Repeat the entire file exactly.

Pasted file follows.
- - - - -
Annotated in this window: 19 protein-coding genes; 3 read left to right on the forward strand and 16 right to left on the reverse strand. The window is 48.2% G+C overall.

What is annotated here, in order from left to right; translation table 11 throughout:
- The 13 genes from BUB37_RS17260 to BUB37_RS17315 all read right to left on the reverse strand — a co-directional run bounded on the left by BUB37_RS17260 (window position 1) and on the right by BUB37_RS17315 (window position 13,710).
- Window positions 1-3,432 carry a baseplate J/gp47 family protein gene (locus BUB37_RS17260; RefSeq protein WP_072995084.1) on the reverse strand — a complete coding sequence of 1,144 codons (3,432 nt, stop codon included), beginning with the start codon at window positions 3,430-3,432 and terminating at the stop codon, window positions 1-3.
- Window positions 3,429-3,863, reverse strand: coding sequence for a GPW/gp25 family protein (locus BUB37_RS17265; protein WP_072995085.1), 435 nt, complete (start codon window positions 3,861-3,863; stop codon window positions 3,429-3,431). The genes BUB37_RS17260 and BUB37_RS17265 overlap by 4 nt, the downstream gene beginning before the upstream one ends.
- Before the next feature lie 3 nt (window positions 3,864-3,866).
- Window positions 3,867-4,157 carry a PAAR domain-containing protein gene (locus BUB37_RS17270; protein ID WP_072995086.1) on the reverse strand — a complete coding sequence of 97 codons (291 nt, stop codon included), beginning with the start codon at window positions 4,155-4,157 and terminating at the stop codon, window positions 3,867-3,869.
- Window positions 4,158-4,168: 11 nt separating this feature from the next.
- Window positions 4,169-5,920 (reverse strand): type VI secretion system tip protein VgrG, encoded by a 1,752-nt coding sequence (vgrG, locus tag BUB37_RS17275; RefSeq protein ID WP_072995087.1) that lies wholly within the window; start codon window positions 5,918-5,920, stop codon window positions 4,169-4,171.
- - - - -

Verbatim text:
Annotated in this window: 19 protein-coding genes; 3 read left to right on the forward strand and 16 right to left on the reverse strand. The window is 48.2% G+C overall.

What is annotated here, in order from left to right; translation table 11 throughout:
- The 13 genes from BUB37_RS17260 to BUB37_RS17315 all read right to left on the reverse strand — a co-directional run bounded on the left by BUB37_RS17260 (window position 1) and on the right by BUB37_RS17315 (window position 13,710).
- Window positions 1-3,432 carry a baseplate J/gp47 family protein gene (locus BUB37_RS17260; RefSeq protein WP_072995084.1) on the reverse strand — a complete coding sequence of 1,144 codons (3,432 nt, stop codon included), beginning with the start codon at window positions 3,430-3,432 and terminating at the stop codon, window positions 1-3.
- Window positions 3,429-3,863, reverse strand: coding sequence for a GPW/gp25 family protein (locus BUB37_RS17265; protein WP_072995085.1), 435 nt, complete (start codon window positions 3,861-3,863; stop codon window positions 3,429-3,431). The genes BUB37_RS17260 and BUB37_RS17265 overlap by 4 nt, the downstream gene beginning before the upstream one ends.
- Before the next feature lie 3 nt (window positions 3,864-3,866).
- Window positions 3,867-4,157 carry a PAAR domain-containing protein gene (locus BUB37_RS17270; protein ID WP_072995086.1) on the reverse strand — a complete coding sequence of 97 codons (291 nt, stop codon included), beginning with the start codon at window positions 4,155-4,157 and terminating at the stop codon, window positions 3,867-3,869.
- Window positions 4,158-4,168: 11 nt separating this feature from the next.
- Window positions 4,169-5,920 (reverse strand): type VI secretion system tip protein VgrG, encoded by a 1,752-nt coding sequence (vgrG, locus tag BUB37_RS17275; RefSeq protein ID WP_072995087.1) that lies wholly within the window; start codon window positions 5,918-5,920, stop codon window positions 4,169-4,171.